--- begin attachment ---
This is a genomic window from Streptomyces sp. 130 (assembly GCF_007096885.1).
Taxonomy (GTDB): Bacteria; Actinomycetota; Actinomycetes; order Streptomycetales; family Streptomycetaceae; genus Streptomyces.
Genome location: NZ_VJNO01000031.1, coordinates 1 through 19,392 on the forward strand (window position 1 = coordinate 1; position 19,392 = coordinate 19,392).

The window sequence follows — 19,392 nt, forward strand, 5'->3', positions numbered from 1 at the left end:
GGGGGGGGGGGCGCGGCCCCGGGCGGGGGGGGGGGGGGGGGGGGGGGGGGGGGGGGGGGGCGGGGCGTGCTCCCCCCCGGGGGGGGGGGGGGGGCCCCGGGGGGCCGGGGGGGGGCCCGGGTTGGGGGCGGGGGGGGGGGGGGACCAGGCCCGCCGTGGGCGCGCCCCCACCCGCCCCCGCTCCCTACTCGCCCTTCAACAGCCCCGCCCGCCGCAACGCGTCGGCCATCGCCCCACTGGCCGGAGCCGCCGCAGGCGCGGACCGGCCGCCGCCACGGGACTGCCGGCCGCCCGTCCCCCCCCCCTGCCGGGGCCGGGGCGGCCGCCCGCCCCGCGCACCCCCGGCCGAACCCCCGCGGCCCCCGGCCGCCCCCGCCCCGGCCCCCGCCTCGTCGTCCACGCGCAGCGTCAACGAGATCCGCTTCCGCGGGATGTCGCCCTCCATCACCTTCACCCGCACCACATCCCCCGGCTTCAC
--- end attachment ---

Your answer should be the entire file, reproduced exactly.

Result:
This is a genomic window from Streptomyces sp. 130 (assembly GCF_007096885.1).
Taxonomy (GTDB): Bacteria; Actinomycetota; Actinomycetes; order Streptomycetales; family Streptomycetaceae; genus Streptomyces.
Genome location: NZ_VJNO01000031.1, coordinates 1 through 19,392 on the forward strand (window position 1 = coordinate 1; position 19,392 = coordinate 19,392).

The window sequence follows — 19,392 nt, forward strand, 5'->3', positions numbered from 1 at the left end:
GGGGGGGGGGGCGCGGCCCCGGGCGGGGGGGGGGGGGGGGGGGGGGGGGGGGGGGGGGGGCGGGGCGTGCTCCCCCCCGGGGGGGGGGGGGGGGCCCCGGGGGGCCGGGGGGGGGCCCGGGTTGGGGGCGGGGGGGGGGGGGGACCAGGCCCGCCGTGGGCGCGCCCCCACCCGCCCCCGCTCCCTACTCGCCCTTCAACAGCCCCGCCCGCCGCAACGCGTCGGCCATCGCCCCACTGGCCGGAGCCGCCGCAGGCGCGGACCGGCCGCCGCCACGGGACTGCCGGCCGCCCGTCCCCCCCCCCTGCCGGGGCCGGGGCGGCCGCCCGCCCCGCGCACCCCCGGCCGAACCCCCGCGGCCCCCGGCCGCCCCCGCCCCGGCCCCCGCCTCGTCGTCCACGCGCAGCGTCAACGAGATCCGCTTCCGCGGGATGTCGCCCTCCATCACCTTCACCCGCACCACATCCCCCGGCTTCAC